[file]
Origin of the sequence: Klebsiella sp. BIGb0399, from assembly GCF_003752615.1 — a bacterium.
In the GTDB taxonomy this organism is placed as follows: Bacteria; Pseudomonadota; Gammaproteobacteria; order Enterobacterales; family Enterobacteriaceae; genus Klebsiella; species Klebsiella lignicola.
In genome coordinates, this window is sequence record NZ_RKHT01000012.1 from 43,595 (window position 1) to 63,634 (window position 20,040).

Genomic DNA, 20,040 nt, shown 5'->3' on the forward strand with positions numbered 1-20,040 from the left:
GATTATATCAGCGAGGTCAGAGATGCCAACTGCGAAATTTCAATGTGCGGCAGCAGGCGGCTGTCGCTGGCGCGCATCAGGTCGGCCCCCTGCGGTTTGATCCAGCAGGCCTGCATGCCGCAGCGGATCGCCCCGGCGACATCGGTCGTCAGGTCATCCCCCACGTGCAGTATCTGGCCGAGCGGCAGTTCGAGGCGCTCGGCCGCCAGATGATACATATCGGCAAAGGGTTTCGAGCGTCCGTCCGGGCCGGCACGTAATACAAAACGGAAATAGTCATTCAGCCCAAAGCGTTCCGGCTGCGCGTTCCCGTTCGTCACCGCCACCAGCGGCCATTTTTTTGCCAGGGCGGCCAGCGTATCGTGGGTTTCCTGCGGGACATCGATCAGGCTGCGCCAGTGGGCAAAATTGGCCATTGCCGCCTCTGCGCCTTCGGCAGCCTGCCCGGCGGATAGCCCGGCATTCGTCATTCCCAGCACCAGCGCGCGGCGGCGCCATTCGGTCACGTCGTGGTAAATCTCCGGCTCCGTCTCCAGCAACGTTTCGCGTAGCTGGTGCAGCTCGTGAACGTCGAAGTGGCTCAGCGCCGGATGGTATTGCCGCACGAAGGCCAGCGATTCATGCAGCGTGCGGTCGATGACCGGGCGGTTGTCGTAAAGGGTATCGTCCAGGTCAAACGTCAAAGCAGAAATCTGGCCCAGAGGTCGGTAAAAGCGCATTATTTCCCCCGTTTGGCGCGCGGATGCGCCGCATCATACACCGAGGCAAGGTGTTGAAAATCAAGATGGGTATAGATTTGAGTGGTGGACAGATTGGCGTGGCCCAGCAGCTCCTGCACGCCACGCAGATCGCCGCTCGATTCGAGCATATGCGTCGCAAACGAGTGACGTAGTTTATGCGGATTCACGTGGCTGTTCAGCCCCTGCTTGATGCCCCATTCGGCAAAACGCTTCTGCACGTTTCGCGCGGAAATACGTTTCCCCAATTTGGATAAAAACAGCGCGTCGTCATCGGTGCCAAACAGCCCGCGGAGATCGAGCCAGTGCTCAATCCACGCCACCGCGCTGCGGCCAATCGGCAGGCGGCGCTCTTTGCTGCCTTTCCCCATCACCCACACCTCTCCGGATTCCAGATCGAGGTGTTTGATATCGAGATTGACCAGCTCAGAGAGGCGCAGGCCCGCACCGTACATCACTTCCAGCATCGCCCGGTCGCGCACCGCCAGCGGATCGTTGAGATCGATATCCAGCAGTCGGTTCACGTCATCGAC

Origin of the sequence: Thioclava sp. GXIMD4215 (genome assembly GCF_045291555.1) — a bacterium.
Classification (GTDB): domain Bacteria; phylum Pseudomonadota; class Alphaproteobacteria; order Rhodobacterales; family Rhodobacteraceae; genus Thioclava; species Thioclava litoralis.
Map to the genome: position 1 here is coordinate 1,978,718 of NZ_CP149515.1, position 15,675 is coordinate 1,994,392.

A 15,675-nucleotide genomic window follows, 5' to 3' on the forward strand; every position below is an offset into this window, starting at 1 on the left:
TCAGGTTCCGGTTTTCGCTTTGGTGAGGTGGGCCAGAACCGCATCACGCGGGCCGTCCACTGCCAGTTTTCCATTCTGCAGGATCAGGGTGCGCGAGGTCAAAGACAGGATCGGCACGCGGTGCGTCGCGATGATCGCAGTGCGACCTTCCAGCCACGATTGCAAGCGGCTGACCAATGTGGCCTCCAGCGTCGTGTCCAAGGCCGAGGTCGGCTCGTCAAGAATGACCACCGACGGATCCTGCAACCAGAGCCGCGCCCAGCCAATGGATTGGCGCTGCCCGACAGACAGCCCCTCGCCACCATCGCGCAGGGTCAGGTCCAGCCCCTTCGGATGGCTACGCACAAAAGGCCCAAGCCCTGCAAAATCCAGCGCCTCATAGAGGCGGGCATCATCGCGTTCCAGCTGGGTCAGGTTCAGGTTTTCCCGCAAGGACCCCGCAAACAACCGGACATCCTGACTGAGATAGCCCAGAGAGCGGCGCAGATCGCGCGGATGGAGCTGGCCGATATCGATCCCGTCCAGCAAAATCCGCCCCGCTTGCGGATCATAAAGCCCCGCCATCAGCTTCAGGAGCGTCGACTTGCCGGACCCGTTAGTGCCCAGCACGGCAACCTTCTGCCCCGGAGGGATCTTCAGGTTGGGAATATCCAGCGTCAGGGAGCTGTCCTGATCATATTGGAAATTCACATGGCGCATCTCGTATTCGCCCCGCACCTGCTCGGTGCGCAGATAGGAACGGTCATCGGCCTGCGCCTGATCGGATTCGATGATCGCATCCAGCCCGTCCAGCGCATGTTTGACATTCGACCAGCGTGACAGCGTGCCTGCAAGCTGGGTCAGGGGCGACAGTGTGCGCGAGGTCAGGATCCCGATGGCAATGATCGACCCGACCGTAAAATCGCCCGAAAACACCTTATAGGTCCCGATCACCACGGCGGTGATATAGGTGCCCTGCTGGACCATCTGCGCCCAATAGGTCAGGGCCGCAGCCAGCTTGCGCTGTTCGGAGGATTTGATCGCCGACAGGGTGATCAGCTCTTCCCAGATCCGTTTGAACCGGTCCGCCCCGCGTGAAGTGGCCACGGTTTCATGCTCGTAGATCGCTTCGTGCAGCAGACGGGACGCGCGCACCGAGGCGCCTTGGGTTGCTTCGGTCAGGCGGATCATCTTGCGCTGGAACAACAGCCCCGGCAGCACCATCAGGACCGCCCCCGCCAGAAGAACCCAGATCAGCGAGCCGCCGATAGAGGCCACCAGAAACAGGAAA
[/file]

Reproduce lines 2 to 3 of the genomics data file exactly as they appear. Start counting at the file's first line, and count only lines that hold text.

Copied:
In the GTDB taxonomy this organism is placed as follows: Bacteria; Pseudomonadota; Gammaproteobacteria; order Enterobacterales; family Enterobacteriaceae; genus Klebsiella; species Klebsiella lignicola.
In genome coordinates, this window is sequence record NZ_RKHT01000012.1 from 43,595 (window position 1) to 63,634 (window position 20,040).